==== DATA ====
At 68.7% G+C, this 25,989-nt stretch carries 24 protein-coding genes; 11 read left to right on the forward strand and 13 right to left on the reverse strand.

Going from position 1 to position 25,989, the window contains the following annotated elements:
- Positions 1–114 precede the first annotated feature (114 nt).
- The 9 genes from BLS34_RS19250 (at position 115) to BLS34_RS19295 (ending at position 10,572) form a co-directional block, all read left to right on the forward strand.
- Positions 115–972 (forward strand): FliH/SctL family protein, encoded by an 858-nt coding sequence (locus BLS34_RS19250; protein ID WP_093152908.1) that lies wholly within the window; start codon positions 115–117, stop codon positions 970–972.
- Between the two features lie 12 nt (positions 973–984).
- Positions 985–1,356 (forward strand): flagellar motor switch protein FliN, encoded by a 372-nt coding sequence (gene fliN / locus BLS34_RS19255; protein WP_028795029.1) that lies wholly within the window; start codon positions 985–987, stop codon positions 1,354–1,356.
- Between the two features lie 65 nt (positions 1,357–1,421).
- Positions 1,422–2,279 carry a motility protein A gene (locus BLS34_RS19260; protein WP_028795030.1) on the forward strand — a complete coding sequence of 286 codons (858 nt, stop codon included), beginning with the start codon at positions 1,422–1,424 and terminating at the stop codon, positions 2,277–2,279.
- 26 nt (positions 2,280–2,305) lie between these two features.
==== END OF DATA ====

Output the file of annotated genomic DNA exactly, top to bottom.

At 68.7% G+C, this 25,989-nt stretch carries 24 protein-coding genes; 11 read left to right on the forward strand and 13 right to left on the reverse strand.

Going from position 1 to position 25,989, the window contains the following annotated elements:
- Positions 1–114 precede the first annotated feature (114 nt).
- The 9 genes from BLS34_RS19250 (at position 115) to BLS34_RS19295 (ending at position 10,572) form a co-directional block, all read left to right on the forward strand.
- Positions 115–972 (forward strand): FliH/SctL family protein, encoded by an 858-nt coding sequence (locus BLS34_RS19250; protein ID WP_093152908.1) that lies wholly within the window; start codon positions 115–117, stop codon positions 970–972.
- Between the two features lie 12 nt (positions 973–984).
- Positions 985–1,356 (forward strand): flagellar motor switch protein FliN, encoded by a 372-nt coding sequence (gene fliN / locus BLS34_RS19255; protein WP_028795029.1) that lies wholly within the window; start codon positions 985–987, stop codon positions 1,354–1,356.
- Between the two features lie 65 nt (positions 1,357–1,421).
- Positions 1,422–2,279 carry a motility protein A gene (locus BLS34_RS19260; protein WP_028795030.1) on the forward strand — a complete coding sequence of 286 codons (858 nt, stop codon included), beginning with the start codon at positions 1,422–1,424 and terminating at the stop codon, positions 2,277–2,279.
- 26 nt (positions 2,280–2,305) lie between these two features.